Please describe the story behind the company: What sparked the idea, and how has it evolved so far?G-Core Labs started with a challenge that we needed to solve. It was back in 2012 when online gaming was only starting to evolve and was not nearly as powerful as it is today. There was no pre-built infrastructure that you could use to quickly start a service and provide it globally from one provider. Typically, you’d have to go for really progressive markets like the US or Europe, but then it started to become complicated. If you needed to start a massively multiplayer online game (MMO) that served players in Central Asia, Europe, Africa, and the US all at once, you had to spend a lot of money on extending your resource capability. We understood that this was a challenge that will be even bigger and more important in the future, so we started to build infrastructure all over the world because if there’s one crucial point that for digital businesses, it’s low latency. We need infrastructure where the end customer is next to the network, and the network is next to the market you want to serve. We started to build data center connectivity to serve our big customers across Eastern Europe and Asia on top of our existing market in Europe. At some point, we realized that low latency had very high demand, so we spun the company and started selling our services to gaming companies. During our first few years as a company, there were no other providers who offered a single, inclusive solution like ours, not in Europe and North America, and certainly not in the emerging markets. If you need something to work in Kazakhstan or Uzbekistan and at the same time in Mexico or Germany, we can provide it. There is not a big selection of companies that you can find on the market to do this. Of course, this trend of being at the edge is becoming a big thing. A lot of companies are moving in this direction, but if you look at the market, you’ll see that almost all Top-20 private networks in the world are US companies, and we aim to be in the Top-10.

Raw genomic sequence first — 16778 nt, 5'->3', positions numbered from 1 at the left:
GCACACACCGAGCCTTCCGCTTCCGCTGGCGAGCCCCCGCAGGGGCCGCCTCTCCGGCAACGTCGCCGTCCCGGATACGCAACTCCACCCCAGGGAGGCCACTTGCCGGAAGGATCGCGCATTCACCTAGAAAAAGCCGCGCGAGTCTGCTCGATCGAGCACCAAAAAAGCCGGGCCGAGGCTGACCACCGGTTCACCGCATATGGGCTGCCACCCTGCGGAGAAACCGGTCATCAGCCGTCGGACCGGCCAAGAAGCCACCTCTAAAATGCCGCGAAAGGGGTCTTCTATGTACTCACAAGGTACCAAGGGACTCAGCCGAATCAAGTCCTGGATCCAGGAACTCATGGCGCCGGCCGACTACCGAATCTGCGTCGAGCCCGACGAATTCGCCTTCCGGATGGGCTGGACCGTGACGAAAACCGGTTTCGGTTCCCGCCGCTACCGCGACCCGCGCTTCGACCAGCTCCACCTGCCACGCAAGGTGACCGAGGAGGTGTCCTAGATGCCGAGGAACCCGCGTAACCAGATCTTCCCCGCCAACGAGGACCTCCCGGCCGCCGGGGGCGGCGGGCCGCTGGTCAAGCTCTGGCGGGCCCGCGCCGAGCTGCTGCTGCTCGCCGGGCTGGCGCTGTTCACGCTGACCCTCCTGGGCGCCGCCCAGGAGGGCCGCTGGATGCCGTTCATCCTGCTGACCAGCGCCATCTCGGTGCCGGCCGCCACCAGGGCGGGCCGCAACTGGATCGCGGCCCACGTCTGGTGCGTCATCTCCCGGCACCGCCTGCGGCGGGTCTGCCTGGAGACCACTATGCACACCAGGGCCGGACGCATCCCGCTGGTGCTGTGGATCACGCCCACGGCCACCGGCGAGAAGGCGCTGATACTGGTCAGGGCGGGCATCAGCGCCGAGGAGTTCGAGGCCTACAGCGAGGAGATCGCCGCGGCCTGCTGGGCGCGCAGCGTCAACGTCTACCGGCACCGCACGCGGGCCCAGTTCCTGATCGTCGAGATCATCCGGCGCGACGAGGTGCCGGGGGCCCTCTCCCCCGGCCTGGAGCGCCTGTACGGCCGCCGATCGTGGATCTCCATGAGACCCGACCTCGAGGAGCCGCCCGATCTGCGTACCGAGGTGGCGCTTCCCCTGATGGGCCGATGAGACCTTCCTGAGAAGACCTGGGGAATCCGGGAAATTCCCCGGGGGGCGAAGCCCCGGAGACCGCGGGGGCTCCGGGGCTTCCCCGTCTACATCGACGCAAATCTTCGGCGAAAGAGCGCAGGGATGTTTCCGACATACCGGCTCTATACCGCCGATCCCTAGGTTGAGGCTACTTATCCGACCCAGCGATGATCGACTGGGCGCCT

What would you say are some best practices for maintaining an optimized network environment?In the past, if people wanted to have infrastructure, they would have to buy a data center and create everything from scratch. The trend nowadays is that everything has to be orchestrated, so you don’t need to spend too much time building your own infrastructure, and you can focus on your product instead. In fact, it’s easier and often more cost-effective to hire a specialized company that will orchestrate everything than to do it yourself.